So, let's throw out some definitions off of the internet. I found two that I like and I'll quote them for starters just to get this going. The first one is: "Spirituality is a broad concept with room for many perspectives. In general, it includes a sense of connection to something bigger than ourselves, and it typically involves a search for meaning in life. As such, it is a universal human experience—something that touches us all." I like this one because it doesn't reference a "higher power" per se, even as it mentions "something bigger than ourselves". The second one that I really like is just a short excerpt from a Wiki page: "Those who speak of spirituality outside of religion often define themselves as spiritual but not religious and generally believe in the existence of different "spiritual paths," emphasizing the importance of finding one's own individual path to spirituality. According to one 2005 poll, about 24% of the United States population identifies itself as spiritual but not religious." I've said that about myself for a very long time, and I've been an atheist my whole life.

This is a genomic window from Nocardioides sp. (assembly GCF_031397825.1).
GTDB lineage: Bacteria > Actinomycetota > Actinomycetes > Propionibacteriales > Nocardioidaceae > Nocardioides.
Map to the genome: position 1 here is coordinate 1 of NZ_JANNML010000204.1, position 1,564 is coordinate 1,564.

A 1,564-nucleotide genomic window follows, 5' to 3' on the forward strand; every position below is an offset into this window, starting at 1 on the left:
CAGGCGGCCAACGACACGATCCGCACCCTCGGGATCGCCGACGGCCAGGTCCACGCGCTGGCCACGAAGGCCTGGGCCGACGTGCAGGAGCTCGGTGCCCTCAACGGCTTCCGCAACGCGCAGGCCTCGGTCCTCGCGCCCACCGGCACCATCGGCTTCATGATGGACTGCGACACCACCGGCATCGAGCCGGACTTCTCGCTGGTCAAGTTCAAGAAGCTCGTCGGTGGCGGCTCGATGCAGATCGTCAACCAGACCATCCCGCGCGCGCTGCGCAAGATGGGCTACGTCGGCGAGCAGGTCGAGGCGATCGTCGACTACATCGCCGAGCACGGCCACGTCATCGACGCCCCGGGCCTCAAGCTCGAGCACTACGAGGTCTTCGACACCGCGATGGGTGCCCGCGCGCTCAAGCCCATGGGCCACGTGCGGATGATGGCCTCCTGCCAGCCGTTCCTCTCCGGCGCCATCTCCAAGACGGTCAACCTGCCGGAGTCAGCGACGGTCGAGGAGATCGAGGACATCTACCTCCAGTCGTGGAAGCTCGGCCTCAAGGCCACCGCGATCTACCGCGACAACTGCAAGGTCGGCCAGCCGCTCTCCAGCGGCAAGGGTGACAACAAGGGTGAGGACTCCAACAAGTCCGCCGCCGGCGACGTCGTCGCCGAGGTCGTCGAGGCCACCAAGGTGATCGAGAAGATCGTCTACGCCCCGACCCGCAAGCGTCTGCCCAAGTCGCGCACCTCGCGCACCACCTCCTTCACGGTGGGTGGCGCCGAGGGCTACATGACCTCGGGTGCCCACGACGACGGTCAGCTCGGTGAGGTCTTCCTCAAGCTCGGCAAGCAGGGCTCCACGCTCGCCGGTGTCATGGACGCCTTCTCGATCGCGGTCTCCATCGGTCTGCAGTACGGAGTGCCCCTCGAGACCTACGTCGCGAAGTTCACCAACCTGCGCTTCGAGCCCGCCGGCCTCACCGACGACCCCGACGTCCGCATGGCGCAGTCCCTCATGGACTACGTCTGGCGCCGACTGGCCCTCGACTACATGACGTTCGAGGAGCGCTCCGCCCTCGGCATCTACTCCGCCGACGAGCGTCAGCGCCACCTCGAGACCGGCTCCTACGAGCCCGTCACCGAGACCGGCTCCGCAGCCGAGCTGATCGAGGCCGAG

By now, many of you reading this have already tried searching the internet for definitions and you have found that many are strictly referring to religion. In other places, it is clearly stated that the word has many definitions and none are specifically the most widely accepted. That may well be the reason for so much controversy and confusion within our community. For me, the two above hit close to home and I feel comfortable with them. If you haven't searched the internet for definitions yet, you might find it quite interesting reading. In any case, since ours is a largely non-religious community (in the traditional sense - another subject for another time), I'll go forward from here focusing on the two definitions that I've quoted above.